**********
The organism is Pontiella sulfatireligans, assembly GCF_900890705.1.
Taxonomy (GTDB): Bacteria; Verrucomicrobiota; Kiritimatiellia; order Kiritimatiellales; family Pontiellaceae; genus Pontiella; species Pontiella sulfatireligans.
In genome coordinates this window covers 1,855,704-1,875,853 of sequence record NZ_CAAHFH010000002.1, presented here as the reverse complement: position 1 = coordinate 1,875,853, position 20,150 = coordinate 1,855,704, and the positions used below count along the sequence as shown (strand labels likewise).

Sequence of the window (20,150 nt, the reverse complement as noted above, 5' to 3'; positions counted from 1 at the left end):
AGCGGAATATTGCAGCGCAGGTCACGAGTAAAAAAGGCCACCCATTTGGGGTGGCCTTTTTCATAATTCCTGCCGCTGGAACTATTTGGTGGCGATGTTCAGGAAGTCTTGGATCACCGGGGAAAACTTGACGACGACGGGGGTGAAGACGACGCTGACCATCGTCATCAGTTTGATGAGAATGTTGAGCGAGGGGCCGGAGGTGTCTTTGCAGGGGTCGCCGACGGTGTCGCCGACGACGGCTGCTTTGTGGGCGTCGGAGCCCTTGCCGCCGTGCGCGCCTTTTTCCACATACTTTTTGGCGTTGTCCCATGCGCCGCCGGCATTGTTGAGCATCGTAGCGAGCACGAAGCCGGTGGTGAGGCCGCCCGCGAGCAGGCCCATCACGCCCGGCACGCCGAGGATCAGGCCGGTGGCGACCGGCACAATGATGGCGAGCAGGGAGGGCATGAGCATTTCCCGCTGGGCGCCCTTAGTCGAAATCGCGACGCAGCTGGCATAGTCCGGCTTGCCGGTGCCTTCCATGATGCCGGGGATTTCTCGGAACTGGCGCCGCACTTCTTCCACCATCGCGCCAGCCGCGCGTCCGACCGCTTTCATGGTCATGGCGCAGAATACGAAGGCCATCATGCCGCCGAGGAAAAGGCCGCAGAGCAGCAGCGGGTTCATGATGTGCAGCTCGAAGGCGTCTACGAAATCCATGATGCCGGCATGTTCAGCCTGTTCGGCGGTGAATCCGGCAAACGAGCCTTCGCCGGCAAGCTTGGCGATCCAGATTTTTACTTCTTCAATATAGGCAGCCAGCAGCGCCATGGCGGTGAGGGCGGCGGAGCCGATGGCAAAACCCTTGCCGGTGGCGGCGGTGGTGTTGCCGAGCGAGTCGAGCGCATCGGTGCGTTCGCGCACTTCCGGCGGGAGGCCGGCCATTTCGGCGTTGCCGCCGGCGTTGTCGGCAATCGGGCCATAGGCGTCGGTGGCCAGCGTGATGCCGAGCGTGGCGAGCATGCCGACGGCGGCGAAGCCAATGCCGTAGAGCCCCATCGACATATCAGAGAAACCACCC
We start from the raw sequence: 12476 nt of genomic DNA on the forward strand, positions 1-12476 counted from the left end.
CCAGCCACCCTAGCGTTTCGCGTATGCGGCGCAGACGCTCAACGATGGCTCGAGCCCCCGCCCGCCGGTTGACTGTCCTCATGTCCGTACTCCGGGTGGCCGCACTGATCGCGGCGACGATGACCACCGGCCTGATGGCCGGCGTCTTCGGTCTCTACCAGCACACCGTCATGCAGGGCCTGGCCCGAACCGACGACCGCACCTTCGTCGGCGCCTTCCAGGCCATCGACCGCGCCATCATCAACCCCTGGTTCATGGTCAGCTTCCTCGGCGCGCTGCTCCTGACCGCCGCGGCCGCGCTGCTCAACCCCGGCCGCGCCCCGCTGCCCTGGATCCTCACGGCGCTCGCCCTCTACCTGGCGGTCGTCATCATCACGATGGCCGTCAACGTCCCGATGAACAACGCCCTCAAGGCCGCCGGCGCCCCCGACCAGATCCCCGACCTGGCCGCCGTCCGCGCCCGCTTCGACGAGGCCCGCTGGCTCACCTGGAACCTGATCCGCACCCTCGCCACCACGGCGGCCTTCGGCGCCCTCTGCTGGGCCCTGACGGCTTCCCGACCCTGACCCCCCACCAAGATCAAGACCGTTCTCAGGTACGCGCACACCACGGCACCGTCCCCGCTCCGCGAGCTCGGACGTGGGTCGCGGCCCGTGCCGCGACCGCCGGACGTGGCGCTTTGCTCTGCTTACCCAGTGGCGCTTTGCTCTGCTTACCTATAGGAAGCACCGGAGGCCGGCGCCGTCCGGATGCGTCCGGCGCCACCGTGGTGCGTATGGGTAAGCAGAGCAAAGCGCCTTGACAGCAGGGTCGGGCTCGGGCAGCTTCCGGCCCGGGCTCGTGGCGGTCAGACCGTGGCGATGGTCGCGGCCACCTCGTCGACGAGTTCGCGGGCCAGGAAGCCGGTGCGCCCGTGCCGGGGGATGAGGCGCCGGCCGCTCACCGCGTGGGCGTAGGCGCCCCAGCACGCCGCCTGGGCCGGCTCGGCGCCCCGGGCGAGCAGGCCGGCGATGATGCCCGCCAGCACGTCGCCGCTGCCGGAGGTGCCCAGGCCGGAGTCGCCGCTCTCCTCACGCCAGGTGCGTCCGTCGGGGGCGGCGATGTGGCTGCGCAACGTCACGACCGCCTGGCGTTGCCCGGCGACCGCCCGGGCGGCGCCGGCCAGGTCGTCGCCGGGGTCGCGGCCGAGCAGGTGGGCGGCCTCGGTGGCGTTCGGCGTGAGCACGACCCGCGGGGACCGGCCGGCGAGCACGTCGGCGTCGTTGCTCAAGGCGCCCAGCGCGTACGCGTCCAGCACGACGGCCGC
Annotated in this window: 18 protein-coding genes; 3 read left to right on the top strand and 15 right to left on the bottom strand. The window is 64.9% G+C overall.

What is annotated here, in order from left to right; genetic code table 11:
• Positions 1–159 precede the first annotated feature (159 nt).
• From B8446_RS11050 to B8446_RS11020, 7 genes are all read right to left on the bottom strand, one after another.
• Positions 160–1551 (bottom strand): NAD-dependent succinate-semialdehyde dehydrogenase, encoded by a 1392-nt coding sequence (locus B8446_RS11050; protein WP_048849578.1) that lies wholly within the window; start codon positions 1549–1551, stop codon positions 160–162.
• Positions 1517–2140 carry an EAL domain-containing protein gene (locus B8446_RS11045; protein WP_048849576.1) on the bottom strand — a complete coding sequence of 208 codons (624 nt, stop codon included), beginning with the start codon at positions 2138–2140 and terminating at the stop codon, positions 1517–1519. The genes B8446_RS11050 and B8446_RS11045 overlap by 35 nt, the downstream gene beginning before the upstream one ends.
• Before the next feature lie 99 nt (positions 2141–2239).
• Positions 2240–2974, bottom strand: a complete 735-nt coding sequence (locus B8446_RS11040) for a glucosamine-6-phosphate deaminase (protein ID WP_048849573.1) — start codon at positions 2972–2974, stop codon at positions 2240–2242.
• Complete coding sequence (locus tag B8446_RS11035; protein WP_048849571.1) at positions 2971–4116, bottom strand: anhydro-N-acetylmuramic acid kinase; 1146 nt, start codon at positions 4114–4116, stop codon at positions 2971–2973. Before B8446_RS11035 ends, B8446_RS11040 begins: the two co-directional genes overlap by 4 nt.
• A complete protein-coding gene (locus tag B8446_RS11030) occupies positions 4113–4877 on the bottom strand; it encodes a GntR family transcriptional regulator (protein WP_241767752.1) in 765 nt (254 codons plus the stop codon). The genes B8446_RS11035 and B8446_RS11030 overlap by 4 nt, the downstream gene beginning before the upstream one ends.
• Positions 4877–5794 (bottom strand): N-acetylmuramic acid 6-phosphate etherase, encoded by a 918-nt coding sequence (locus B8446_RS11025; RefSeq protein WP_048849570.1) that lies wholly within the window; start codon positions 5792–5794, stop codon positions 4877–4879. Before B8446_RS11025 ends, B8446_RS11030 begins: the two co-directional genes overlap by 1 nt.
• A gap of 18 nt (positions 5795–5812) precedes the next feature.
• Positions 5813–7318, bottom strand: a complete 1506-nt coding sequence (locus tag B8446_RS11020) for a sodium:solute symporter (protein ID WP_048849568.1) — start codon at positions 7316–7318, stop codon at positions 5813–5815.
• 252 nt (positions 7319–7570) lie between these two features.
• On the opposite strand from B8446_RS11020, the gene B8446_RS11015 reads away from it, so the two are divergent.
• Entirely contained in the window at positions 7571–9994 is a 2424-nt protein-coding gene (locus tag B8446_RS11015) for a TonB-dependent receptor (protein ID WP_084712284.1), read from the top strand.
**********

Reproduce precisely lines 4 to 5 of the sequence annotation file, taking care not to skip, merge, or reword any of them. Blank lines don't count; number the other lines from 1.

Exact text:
Sequence of the window (20,150 nt, the reverse complement as noted above, 5' to 3'; positions counted from 1 at the left end):
AGCGGAATATTGCAGCGCAGGTCACGAGTAAAAAAGGCCACCCATTTGGGGTGGCCTTTTTCATAATTCCTGCCGCTGGAACTATTTGGTGGCGATGTTCAGGAAGTCTTGGATCACCGGGGAAAACTTGACGACGACGGGGGTGAAGACGACGCTGACCATCGTCATCAGTTTGATGAGAATGTTGAGCGAGGGGCCGGAGGTGTCTTTGCAGGGGTCGCCGACGGTGTCGCCGACGACGGCTGCTTTGTGGGCGTCGGAGCCCTTGCCGCCGTGCGCGCCTTTTTCCACATACTTTTTGGCGTTGTCCCATGCGCCGCCGGCATTGTTGAGCATCGTAGCGAGCACGAAGCCGGTGGTGAGGCCGCCCGCGAGCAGGCCCATCACGCCCGGCACGCCGAGGATCAGGCCGGTGGCGACCGGCACAATGATGGCGAGCAGGGAGGGCATGAGCATTTCCCGCTGGGCGCCCTTAGTCGAAATCGCGACGCAGCTGGCATAGTCCGGCTTGCCGGTGCCTTCCATGATGCCGGGGATTTCTCGGAACTGGCGCCGCACTTCTTCCACCATCGCGCCAGCCGCGCGTCCGACCGCTTTCATGGTCATGGCGCAGAATACGAAGGCCATCATGCCGCCGAGGAAAAGGCCGCAGAGCAGCAGCGGGTTCATGATGTGCAGCTCGAAGGCGTCTACGAAATCCATGATGCCGGCATGTTCAGCCTGTTCGGCGGTGAATCCGGCAAACGAGCCTTCGCCGGCAAGCTTGGCGATCCAGATTTTTACTTCTTCAATATAGGCAGCCAGCAGCGCCATGGCGGTGAGGGCGGCGGAGCCGATGGCAAAACCCTTGCCGGTGGCGGCGGTGGTGTTGCCGAGCGAGTCGAGCGCATCGGTGCGTTCGCGCACTTCCGGCGGGAGGCCGGCCATTTCGGCGTTGCCGCCGGCGTTGTCGGCAATCGGGCCATAGGCGTCGGTGGCCAGCGTGATGCCGAGCGTGGCGAGCATGCCGACGGCGGCGAAGCCAATGCCGTAGAGCCCCATCGACATATCAGAGAAACCACCC